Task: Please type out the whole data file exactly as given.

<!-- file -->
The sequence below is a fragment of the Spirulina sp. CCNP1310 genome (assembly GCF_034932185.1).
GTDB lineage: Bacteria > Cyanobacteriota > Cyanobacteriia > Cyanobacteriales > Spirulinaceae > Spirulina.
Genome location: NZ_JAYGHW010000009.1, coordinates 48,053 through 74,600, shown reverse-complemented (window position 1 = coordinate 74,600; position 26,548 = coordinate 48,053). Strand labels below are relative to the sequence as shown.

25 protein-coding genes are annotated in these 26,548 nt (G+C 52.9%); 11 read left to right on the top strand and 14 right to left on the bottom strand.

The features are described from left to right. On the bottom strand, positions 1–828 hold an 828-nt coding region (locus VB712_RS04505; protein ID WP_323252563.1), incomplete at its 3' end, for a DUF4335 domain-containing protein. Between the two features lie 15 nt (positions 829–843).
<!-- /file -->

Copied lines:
The sequence below is a fragment of the Spirulina sp. CCNP1310 genome (assembly GCF_034932185.1).
GTDB lineage: Bacteria > Cyanobacteriota > Cyanobacteriia > Cyanobacteriales > Spirulinaceae > Spirulina.
Genome location: NZ_JAYGHW010000009.1, coordinates 48,053 through 74,600, shown reverse-complemented (window position 1 = coordinate 74,600; position 26,548 = coordinate 48,053). Strand labels below are relative to the sequence as shown.

25 protein-coding genes are annotated in these 26,548 nt (G+C 52.9%); 11 read left to right on the top strand and 14 right to left on the bottom strand.

The features are described from left to right. On the bottom strand, positions 1–828 hold an 828-nt coding region (locus VB712_RS04505; protein ID WP_323252563.1), incomplete at its 3' end, for a DUF4335 domain-containing protein. Between the two features lie 15 nt (positions 829–843).